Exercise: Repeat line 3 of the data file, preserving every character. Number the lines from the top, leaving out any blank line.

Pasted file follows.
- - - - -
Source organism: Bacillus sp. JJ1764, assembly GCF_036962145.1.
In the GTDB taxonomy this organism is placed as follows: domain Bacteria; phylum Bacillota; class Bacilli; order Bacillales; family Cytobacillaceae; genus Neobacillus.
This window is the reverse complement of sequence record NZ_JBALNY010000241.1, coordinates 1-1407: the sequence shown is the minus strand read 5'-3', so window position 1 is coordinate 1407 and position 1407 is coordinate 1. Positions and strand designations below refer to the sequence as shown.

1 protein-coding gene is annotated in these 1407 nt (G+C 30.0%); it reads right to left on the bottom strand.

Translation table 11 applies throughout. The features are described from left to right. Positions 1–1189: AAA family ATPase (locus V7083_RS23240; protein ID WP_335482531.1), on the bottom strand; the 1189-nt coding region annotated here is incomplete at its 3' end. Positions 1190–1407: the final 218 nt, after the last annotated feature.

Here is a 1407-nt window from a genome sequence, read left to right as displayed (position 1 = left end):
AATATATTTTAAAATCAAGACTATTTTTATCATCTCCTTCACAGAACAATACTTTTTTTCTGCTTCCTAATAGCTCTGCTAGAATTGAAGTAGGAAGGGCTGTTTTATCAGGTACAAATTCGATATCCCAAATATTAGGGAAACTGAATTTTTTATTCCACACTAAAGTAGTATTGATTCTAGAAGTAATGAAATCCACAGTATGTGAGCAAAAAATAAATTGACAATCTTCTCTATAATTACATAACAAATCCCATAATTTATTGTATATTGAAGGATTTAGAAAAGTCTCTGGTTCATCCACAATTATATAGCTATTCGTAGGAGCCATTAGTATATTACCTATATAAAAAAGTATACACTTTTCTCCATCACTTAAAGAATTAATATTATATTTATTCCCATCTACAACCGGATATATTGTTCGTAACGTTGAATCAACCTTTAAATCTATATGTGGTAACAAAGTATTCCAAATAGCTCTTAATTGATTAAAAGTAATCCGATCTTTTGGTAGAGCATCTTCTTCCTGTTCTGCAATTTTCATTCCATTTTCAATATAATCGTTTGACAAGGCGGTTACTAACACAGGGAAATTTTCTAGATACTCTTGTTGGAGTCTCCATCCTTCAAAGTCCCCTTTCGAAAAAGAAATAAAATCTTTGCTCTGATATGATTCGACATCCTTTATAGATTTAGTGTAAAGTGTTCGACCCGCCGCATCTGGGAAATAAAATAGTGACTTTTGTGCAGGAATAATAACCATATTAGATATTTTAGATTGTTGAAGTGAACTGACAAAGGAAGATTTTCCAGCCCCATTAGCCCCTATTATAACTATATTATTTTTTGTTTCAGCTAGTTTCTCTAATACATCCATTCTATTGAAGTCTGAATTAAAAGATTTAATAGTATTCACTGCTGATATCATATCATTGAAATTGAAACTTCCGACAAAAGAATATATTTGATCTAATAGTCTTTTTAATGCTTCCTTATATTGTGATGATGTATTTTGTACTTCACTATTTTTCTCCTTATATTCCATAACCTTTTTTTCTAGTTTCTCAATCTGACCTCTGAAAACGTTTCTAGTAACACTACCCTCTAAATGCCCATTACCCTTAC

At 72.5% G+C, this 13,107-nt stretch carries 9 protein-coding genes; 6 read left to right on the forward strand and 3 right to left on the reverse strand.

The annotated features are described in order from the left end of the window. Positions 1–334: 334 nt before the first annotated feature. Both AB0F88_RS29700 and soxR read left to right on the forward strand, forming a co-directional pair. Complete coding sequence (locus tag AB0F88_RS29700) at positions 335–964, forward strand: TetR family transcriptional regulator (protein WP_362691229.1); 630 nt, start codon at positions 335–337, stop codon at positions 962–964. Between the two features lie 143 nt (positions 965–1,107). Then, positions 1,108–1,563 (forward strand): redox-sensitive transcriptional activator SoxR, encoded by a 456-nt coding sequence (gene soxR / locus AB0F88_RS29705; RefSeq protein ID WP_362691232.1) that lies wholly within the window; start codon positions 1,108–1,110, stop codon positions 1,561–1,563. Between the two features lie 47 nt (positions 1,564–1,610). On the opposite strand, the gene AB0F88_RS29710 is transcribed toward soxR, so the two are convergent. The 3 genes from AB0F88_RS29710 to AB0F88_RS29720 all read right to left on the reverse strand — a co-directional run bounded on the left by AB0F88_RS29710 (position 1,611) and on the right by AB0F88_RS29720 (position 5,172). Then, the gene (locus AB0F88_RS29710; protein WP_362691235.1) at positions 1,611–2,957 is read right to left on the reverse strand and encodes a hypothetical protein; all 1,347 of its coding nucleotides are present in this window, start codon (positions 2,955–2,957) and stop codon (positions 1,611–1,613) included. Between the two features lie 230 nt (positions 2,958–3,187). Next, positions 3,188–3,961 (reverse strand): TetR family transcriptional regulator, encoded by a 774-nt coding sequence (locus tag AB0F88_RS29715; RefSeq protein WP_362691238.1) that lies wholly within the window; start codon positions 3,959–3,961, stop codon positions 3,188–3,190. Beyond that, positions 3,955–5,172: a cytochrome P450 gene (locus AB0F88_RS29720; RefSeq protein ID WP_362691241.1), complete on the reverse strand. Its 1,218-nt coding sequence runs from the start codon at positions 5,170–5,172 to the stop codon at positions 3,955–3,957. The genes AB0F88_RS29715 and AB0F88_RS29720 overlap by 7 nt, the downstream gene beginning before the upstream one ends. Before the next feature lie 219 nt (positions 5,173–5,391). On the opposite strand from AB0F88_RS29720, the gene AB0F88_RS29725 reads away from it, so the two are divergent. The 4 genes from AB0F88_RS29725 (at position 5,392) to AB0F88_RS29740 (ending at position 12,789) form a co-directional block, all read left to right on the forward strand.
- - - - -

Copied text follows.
This window is the reverse complement of sequence record NZ_JBALNY010000241.1, coordinates 1-1407: the sequence shown is the minus strand read 5'-3', so window position 1 is coordinate 1407 and position 1407 is coordinate 1. Positions and strand designations below refer to the sequence as shown.